When the endgame began earlier in the year, even the pretence of judicial fair play was given up. The only charge of corruption against Lula was that he accepted a seaside flat as a quid pro quo for contracts granted to one of Brazil’s leading construction companies. The flat in question was not even in the name of the former President. Top politicians, many of them Ministers and most of them belonging to right and centre-right parties, have been caught up in the much bigger “Lava Jato” (Car Wash) scandal in which millions of dollars were given as bribes. But many of them remain in office. The current President of Brazil, Michel Temer, was catapulted to the presidency under dubious circumstances. Opinion polls have shown that he has now become the most unpopular President in the country’s history, with his popularity ratings not even in double digits. He has himself been accused of receiving huge kickbacks. Despite graphic video and audio evidence showing his culpability, he continues in office. In January, a three-judge panel upheld the verdict against Lula delivered by a lower court. Lula, who had already announced his candidacy for the presidential election, appealed to the Supreme Court to allow him to remain free until his other pending appeals were heard by the courts. All his appeals were summarily rejected. It was evident that the right-wing Brazilian elite did not want a credible left-wing candidate in the presidential race.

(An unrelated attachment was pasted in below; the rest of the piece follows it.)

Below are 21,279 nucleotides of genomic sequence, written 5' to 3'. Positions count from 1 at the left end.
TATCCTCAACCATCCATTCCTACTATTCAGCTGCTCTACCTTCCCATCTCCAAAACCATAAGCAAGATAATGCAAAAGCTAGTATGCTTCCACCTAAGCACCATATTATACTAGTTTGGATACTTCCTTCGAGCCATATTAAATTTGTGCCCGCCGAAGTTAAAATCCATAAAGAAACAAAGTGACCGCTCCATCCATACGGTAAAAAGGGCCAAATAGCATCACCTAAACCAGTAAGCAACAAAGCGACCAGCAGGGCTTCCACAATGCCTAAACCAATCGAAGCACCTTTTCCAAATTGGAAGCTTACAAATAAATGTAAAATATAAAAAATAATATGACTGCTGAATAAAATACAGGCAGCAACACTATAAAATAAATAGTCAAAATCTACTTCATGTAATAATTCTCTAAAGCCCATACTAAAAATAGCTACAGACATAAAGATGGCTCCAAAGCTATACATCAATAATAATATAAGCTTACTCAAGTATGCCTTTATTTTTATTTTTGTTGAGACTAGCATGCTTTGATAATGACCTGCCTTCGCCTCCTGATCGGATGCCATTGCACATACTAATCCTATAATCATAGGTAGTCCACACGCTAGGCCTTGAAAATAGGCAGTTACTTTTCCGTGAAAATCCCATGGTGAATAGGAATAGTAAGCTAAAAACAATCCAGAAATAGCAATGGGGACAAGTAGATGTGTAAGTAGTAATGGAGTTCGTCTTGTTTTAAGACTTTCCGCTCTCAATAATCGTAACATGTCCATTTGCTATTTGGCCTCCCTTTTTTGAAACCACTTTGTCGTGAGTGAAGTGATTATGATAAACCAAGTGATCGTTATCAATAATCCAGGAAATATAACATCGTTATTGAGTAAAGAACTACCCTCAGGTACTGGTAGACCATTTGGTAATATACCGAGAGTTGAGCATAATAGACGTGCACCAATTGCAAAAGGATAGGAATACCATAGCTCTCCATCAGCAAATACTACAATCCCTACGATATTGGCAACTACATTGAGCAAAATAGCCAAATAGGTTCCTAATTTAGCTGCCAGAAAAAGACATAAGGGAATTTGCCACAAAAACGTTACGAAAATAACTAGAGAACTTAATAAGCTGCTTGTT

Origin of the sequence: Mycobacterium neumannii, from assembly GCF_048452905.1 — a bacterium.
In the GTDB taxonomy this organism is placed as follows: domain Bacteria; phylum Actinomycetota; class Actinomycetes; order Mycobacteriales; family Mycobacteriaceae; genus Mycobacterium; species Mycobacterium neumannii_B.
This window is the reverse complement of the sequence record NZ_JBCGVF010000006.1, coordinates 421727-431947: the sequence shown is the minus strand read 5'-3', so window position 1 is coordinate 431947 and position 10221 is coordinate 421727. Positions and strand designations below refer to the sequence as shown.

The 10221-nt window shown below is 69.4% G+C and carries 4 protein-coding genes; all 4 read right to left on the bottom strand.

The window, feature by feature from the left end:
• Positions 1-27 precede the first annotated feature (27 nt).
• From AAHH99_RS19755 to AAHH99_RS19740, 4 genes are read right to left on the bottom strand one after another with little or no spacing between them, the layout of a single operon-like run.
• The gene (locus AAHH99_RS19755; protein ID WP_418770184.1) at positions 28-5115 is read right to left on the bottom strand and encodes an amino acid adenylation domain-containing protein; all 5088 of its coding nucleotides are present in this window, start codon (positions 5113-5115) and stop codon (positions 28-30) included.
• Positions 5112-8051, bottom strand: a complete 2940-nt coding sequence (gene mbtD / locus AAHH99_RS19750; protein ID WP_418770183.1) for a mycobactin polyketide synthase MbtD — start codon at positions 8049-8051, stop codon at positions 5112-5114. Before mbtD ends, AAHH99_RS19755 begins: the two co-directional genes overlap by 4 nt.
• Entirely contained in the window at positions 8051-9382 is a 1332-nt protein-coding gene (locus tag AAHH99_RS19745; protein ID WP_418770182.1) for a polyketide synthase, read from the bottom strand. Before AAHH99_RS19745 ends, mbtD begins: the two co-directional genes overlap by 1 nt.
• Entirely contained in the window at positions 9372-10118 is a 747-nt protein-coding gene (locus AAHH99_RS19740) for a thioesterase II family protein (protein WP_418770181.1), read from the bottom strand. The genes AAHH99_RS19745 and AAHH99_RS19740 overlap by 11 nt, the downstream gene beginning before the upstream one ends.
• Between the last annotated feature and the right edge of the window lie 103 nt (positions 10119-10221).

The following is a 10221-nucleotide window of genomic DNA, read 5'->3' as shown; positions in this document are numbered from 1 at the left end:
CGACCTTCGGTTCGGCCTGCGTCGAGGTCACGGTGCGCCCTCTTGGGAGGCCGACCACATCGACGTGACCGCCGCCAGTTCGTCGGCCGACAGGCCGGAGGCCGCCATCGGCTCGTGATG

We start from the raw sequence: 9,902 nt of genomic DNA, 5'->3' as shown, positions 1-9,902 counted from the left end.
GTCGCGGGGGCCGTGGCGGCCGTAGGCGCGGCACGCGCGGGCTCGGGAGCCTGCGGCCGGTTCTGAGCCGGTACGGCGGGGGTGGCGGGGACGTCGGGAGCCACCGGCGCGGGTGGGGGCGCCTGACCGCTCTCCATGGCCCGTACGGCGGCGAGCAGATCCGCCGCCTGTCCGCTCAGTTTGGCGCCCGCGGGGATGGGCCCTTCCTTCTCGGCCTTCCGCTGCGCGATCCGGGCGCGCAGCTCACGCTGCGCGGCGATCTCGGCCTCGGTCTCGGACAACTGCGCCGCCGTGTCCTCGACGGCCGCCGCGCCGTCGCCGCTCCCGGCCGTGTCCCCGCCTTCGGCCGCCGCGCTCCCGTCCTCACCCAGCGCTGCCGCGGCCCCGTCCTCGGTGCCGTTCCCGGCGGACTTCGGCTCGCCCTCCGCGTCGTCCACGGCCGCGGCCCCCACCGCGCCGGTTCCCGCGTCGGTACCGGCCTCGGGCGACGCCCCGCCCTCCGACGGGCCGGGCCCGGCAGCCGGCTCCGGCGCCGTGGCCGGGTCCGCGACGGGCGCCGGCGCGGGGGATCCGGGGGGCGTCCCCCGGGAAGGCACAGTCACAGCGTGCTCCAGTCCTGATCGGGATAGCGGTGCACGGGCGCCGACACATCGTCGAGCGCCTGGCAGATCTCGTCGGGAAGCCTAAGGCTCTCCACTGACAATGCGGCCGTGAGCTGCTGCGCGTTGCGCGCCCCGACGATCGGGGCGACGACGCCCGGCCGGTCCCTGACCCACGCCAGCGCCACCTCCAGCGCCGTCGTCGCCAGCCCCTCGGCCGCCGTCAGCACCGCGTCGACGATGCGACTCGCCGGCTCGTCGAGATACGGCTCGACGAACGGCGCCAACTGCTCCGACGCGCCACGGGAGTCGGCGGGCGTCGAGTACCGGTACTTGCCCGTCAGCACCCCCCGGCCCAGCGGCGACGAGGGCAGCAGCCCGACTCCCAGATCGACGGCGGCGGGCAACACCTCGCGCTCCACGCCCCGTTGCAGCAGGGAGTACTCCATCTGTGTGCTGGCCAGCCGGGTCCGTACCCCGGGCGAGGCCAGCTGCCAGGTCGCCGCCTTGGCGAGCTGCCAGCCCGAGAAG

Military muscle-flexing

On the day that Brazil’s Federal Supreme Court was due to deliver its judgment on the issue of sending Lula to jail on trumped-up corruption charges, the head of the Brazilian Army, General Eduardo Villas Boas, issued a statement saying that the military “along with all good citizens, repudiates impunity and respects the Constitution, civic peace and democracy”. This was a none-too-subtle message to the Supreme Court to not bow to public opinion or ask too many questions about the charges against Brazil’s most popular politician. Another senior general, Luis Gonzaga Schroeder, was even more direct. He issued an explicit warning that if Lula was elected President again, it would “be the duty of the armed forces to intervene to restore order”.